2021 Year In Review: Sticky Acceleration and Birth of the “Ownership Economy”

January 13, 2022 by  Andrew Cohen

2021 was the year acceleration stuck. It was also the year in which the “passion economy” gave birth to the “ownership economy”.

But it’s impossible to characterize 2021 without the context of 2020. 

Last year, for our 2020 year-in-review report we used two words to describe that notorious year: acceleration and passion.

Here’s an excerpt

In 2020 the evolution from the “attention economy” accelerated into the “passion economy”.

Traditional media models that exemplify the “attention economy” seek to aggregate the broadest possible audience and monetize it by selling their attention to advertisers. However, as new technologies and platforms continue to proliferate the consumer ecosystem, the collective user attention fragments, diminishing the potential for audience scale that the “attention economy” was built on (or at least redistributing that audience into the hands of a few increasingly powerful tech companies).

But disruption is a double-edged sword.

These same technologies and platforms that are making it more challenging than ever for brands and creators to succeed through traditional models, are also empowering them to succeed through a whole new paradigm, which we call “the passion economy”. It’s nearly impossible for most brands, creators, or platforms to reach audiences as widely as they used to, but they can now go deeper with their fans than ever before.

For the brands, creators, and platforms that “own their audience”, the sky’s the limit in today’s “passion economy”.

With direct-to-consumer products, services, experiences, subscriptions, content, and so much more, as well as other derivative revenues such as brand and content licensing, syndication, and even advertising, the creators and platforms that have a deep enough connection with their fans to influence their behavior are becoming more valuable by the day. While those that merely “reach” their audience lose value as consumers find alternative digital destinations to immerse themselves in.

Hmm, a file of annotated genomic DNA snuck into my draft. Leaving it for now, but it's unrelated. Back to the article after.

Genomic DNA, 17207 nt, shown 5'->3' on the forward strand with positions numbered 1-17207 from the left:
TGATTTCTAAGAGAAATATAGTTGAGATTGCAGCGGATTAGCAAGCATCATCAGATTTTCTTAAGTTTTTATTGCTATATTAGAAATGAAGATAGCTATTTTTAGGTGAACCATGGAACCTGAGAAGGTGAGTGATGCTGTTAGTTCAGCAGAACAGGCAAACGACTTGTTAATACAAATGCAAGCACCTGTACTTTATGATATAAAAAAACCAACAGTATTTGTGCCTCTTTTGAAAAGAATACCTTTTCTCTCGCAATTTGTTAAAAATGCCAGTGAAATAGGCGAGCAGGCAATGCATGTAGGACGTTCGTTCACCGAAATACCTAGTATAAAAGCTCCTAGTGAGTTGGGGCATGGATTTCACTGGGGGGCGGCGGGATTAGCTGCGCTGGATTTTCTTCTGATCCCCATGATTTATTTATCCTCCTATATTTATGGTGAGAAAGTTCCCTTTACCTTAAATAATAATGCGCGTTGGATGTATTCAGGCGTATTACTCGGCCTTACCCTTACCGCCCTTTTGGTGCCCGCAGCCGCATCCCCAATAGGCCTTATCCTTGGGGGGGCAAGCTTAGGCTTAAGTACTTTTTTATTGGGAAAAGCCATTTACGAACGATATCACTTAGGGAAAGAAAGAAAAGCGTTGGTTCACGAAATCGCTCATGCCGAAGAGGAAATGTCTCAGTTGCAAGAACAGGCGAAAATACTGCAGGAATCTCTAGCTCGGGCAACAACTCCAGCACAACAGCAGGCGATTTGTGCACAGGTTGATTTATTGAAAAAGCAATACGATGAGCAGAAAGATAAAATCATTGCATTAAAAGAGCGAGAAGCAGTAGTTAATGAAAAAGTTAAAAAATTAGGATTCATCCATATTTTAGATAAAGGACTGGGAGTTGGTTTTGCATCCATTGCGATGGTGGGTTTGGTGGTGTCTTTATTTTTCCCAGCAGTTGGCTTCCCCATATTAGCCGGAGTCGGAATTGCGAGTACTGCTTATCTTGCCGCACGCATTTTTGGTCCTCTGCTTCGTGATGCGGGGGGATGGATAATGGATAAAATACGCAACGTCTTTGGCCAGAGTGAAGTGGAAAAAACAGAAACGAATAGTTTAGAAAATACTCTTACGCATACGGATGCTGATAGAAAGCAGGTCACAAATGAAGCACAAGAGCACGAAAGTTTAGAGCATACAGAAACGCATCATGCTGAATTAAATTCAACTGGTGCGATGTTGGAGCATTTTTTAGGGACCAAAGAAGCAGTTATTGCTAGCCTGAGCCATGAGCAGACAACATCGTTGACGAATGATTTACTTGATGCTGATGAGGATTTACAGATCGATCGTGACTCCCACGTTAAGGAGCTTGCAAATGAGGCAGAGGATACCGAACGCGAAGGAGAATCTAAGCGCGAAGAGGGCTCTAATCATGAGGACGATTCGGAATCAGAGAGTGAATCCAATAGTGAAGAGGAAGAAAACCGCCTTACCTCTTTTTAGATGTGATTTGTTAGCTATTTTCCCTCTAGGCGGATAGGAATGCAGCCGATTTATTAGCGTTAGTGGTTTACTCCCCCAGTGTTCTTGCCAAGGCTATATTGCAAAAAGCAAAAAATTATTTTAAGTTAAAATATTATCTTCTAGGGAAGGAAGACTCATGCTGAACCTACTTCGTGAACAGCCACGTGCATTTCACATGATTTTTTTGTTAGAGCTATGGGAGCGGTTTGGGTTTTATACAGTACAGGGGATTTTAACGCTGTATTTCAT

This year’s stay-at-home orders forced the mass abandonment of many traditional consumer habits and the mass adoption of emergent digital experiences. As a result, the legacy operators that were already facing headwinds had their blind spots further exposed, accelerating their decline as users fled for more delightful experiences. And the companies that were building towards a fan-first digital future grew their user bases significantly as new audiences began to build habits with them.

Virtual this.

At-home that.

Institutions that once felt so commonplace (gyms, movie theaters, concerts) now feel retro, and concepts that once felt so futuristic (e-learning, virtual fitness and performances) now feel commonplace.

Over the last 10 months, we’ve seen the levels of user adoption and habit formation on transformative digital platforms that we were expecting to see over the next several years. 

  • 73% of consumers are now streaming more OTT video content than they were before the pandemic.
  • 59% are spending more time on online gaming platforms.
  • 52% are listening to more podcasts.
  • Weekly active consumption of streaming fitness content has increased by 77%.
  • E-commerce sales grew by 32%.
  • Online food deliveries grew by over 100% ($5.5 billion spent across the 4 top food delivery platforms since April).
  • Creator-driven “micro DTC” marketplaces entered the mainstream: Cameo grew its bookings by 350% and its GMV by 4.5X, while Only Fans grew its user base by 75% month-over-month during COVID. 


But the big question we were all asking ourselves during the height of the pandemic was: ‘Is all of this digital transformation a short-term effect of the stay-at-home orders, or is it here to stay? Will everything go back to normal, or is this the new normal?’ 

2021 showed us that the “new normal” is here to stay. 

Although COVID is unfortunately not yet over, the phase of radical redefinition to our day-to-day lives seems to have passed (fingers crossed). And yet, many of the new digital habits that consumers adopted in 2020 have not only persisted — they’ve continued to accelerate through 2021. 

  • E-commerce sales increased 16.4% YoY
  • The number of digital creators increased 48% YoY, and the number of creators earning a living wage from their content (>$69,000 annually) increased by 41% YoY → Growing the total value of the creator economy market to $104B
  • The amount of monthly podcast listeners grew by 7% YoY
  • Social media usership increased by 10% YoY, and TikTok usership grew by 40%
  • The average number of streaming services per consumer increased by 28% YoY 

As a result of this continued acceleration, capital investments have flown heavily towards key sectors: